During his acceptance speech, Bud Ossey told the crowd gathered on the Nike Campus that he would have to figure out how to split the trophy he was holding in half. Bud said he didn’t deserve the award all to himself. There should have been two trophies, he said, one for him and one for his wife, Maxine.
Ossey was honored at the 2012 Oregon Sports Awards on Sunday night with the Ultimate Fan Award. Bud and Maxine have been going to Oregon State Beaver games together since the 1950s. When Bud accepted his trophy and talked about splitting it with his wife, he summed up the theme of the entire night: Family.
That theme was embodied by the very first presenters of the show – Kevin and Terry Boss. The Boss brothers were just two of many future, current or former professional athletes inside the Stanford Theatre in the Tiger Woods Center. But they were the only set of siblings to have both played professionally.
Kevin is a tight end for the Oakland Raiders who played his college ball at Western Oregon University in Monmouth. He spent the first four years of his NFL career with the New York Giants before joining the Raiders.
Terry is a recently retired MLS goalkeeper. Terry played at the University of Tulsa, where he is now an assistant coach. He then played with the Charlotte Eagles in the USL Second Division. After that he went to play for the Puerto Rico Islanders in the USL First Division. He then returned to Charlotte before moving to the New York Red Bulls. He ended his career with the Seattle Sounders.
The Bosses were on hand to present the Ad Rutschman Award for small-college athletes of the year. Small schools have a special place for both of them. While the elder Terry played Division-1 soccer, Kevin played football at a D-2 school. They both played prep ball at small Philomath High School, where the graduating class averages around 125 students.
The small schools create their own sort of family, Terry said after the awards had been presented.
“I feel like if you come out of a small school, you feel like the odds are stacked against you a little bit. So you kind of have that instant bond with the smaller school guys so you just root for each other,” Terry said. “Kevin’s story – being able to win a Super Bowl – I take a step back and I look at that and I’m always inspired that no matter what, you can make it. Dreams really do happen. Not to sound cliché, but it really is cool to know that if you put the work in, good things happen.”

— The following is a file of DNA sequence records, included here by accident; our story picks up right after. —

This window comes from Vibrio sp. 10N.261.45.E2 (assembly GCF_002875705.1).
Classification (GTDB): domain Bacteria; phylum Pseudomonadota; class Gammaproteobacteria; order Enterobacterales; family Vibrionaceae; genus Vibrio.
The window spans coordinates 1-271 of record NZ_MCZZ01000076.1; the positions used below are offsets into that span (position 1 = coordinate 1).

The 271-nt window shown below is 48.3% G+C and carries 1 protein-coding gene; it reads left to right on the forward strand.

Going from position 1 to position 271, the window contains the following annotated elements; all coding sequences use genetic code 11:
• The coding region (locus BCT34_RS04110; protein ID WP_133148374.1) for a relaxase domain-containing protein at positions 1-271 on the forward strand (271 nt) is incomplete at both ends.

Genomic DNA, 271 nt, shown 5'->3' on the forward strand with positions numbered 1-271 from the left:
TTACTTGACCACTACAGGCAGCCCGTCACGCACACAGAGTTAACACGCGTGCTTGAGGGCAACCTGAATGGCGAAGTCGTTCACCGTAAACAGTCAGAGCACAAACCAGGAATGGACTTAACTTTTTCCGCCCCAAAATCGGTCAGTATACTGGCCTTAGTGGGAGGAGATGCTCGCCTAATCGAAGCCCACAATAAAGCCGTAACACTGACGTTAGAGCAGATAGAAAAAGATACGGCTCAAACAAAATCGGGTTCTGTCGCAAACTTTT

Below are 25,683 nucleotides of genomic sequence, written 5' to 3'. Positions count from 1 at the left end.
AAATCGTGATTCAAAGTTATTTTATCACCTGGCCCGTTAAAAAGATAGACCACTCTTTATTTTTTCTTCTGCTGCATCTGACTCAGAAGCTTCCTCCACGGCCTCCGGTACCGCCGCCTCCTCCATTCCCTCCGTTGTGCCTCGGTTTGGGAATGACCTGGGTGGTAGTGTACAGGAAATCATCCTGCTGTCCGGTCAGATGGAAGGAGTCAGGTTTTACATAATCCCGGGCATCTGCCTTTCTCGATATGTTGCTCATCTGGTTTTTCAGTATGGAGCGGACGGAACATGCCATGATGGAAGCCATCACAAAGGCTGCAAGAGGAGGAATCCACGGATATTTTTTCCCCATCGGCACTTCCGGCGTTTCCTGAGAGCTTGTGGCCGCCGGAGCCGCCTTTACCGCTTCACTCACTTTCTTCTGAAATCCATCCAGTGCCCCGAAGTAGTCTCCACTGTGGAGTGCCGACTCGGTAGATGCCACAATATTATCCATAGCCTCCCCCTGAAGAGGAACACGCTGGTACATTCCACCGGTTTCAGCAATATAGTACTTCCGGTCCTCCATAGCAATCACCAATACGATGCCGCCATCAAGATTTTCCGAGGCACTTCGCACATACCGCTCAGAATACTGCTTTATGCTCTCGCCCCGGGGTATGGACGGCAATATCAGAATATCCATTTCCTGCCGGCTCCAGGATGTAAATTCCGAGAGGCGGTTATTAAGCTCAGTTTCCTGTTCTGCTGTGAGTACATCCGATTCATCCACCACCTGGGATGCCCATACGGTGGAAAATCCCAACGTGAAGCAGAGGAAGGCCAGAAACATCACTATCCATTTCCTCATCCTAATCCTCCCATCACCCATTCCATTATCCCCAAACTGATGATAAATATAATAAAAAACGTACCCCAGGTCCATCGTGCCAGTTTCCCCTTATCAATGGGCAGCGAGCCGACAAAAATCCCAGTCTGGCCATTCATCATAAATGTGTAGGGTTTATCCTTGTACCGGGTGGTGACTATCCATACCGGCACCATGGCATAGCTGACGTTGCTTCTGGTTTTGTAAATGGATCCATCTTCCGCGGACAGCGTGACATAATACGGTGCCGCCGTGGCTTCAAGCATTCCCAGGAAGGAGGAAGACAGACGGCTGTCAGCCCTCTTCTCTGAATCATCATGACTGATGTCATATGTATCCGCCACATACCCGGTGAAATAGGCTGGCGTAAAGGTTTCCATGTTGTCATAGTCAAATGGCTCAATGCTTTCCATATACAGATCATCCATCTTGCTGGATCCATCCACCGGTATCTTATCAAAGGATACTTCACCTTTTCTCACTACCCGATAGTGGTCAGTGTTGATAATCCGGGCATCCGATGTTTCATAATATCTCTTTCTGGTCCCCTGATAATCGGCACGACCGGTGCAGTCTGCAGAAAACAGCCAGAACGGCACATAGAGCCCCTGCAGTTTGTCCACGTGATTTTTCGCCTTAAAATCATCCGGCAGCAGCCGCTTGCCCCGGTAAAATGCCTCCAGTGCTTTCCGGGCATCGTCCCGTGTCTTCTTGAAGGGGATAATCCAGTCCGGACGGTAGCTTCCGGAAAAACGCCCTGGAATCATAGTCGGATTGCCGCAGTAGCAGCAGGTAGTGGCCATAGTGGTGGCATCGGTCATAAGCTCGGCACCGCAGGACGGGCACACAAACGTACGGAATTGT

Both brothers have been rewarded for their hard work. For Terry, it came in the way of playing in the World Cup qualifiers for the Puerto Rico national team. For Kevin, it came with a Super Bowl victory as a rookie.
But those accomplishments take a back seat to the joy they get from being able to spend time with their families. “It is an honor to be asked to come here, and especially being able to do it with Terry,” Kevin said. “It’s just a neat night to be able to come here and be amongst some of the great athletes that have come through Oregon.”
Those great athletes who were honored included University of Oregon football players Michael Clay and Kenjon Barner, UO running standout Jordan Hasay, Barlow High School graduate and throwing sensation Ryan Crouser, Madras native Jacoby Ellsbury and former University of Portland soccer standout Megan Rapinoe.
One constant among all of their acceptance speeches – whether delivered live or via video message – was love and appreciation of families. “It’s awesome to hear people give pub to their families because you really couldn’t do it without them. To be able to come back and represent Oregon a little bit and be with our families – it’s a good night,” Terry said.
To see a complete list of award winners, visit http://oregonsportsawards.com/.